The Testing Trinity
A simple blood test can predict prostate cancer patients’ response to treatment, monitor them during therapy, and reveal evolving tumor resistance
Although the debate over whether or not to screen asymptomatic individuals for prostate cancer rages on, not all testing is equally controversial. In men with advanced prostate cancer, for instance, better testing can improve treatment selection and follow-up care. Scientists from the Institute of Cancer Research (ICR) and the Royal Marsden NHS Foundation Trust have developed a novel, three-in-one blood test that can identify patients for therapy with PARP inhibitor drugs, detect non-responders after treatment initiation, and monitor the cancer itself for signs of evolution and treatment resistance (1).
“By looking at circulating free DNA (cfDNA), we were able to identify mutations linked to responsiveness to olaparib (predictive biomarker), identify within four to eight weeks which patients will benefit substantially (response biomarker), and pick up tumor evolution events leading to drug resistance (resistance biomarker),” explains Joaquin Mateo, Clinical Research Fellow at ICR. The most common changes Mateo and his colleagues see in castration-resistant prostate cancer are in the androgen receptor gene, TP53, and ERG – but he also points out that up to a quarter of patients exhibit defects in homologous recombination genes and may benefit from different therapies.
Who is the ideal patient for the new blood test? “We often see patients with bone metastatic disease who have already progressed to two to three lines of standard therapies,” Mateo says. “The tumor may have evolved since the original biopsy, but acquiring tumor tissue repeatedly before a new therapy is challenging. In these patients, cfDNA offers us the possibility for an ‘up-to-date’ genomic screening of the tumor.” Mateo cautions that introducing genomics into patient management is challenging, as it necessitates specialty training – but he thinks it will transform the way prostate cancer is managed. “There are already pathologists, particularly in the United States, who specialize in the use of genomics as a diagnostic or monitoring tool for cancer patients – so why not around the world, and why not in prostate cancer?”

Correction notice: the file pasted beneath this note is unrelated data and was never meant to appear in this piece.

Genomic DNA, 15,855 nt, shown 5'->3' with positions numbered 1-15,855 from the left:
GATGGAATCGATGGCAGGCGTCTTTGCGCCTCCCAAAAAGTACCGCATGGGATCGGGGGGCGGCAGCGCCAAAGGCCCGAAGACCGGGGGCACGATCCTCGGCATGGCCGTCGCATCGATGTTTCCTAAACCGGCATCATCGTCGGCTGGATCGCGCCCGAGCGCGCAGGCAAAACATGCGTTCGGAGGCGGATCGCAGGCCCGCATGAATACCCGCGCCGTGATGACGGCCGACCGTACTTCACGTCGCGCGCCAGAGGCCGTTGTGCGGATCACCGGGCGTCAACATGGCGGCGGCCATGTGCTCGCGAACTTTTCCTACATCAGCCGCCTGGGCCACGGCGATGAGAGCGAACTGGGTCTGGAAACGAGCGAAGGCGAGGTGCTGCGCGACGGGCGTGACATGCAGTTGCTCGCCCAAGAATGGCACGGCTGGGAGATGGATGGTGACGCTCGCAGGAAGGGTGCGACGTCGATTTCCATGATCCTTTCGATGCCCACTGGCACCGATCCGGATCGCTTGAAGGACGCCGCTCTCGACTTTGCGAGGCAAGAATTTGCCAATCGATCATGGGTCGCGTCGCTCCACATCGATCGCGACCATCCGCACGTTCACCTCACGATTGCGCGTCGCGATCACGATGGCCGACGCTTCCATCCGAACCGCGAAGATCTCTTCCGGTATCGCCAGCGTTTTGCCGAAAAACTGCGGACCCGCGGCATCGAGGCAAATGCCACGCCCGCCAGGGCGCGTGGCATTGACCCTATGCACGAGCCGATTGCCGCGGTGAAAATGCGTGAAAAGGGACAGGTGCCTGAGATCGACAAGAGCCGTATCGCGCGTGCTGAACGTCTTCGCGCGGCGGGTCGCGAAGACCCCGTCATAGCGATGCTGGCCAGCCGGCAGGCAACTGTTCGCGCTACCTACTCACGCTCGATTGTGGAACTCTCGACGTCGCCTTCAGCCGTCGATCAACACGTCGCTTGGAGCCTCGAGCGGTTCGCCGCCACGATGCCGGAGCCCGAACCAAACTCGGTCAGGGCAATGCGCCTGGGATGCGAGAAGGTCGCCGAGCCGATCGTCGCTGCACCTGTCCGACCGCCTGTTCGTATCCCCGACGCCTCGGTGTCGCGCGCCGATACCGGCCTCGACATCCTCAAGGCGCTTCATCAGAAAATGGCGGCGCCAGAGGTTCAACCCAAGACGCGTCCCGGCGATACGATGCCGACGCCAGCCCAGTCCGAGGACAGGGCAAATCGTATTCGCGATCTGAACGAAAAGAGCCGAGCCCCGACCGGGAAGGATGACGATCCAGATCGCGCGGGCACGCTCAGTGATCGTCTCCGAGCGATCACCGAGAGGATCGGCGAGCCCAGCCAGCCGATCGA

The technology still needs to be standardized across laboratories, and the data processing must be simplified – it still requires significant bioinformatics input not normally available outside academic institutions. “This work is already ongoing,” says Mateo. “And certainly, in the next five years, we will see plasma DNA becoming part of the assessment of cancer patients.” He and his colleagues are running a second clinical trial, aiming to recruit up to 90 patients with mutations predisposing them to olaparib sensitivity. By the end of 2017, they hope to have completed the trial and gained a better understanding of how changes in plasma DNA reflect truly functional tumor changes. And, sooner rather than later, they hope to see the assay and analysis methods fully standardized, so that physicians everywhere will be able to use the test to improve and extend their patients’ lives.
- J Goodall et al., “Circulating free DNA to guide prostate cancer treatment with PARP inhibition”, Cancer Discov, [Epub ahead of print] (2017). PMID: 28450425.
While obtaining degrees in biology from the University of Alberta and biochemistry from Penn State College of Medicine, I worked as a freelance science and medical writer. I was able to hone my skills in research, presentation and scientific writing by assembling grants and journal articles, speaking at international conferences, and consulting on topics ranging from medical education to comic book science. As much as I’ve enjoyed designing new bacteria and plausible superheroes, though, I’m more pleased than ever to be at Texere, using my writing and editing skills to create great content for a professional audience.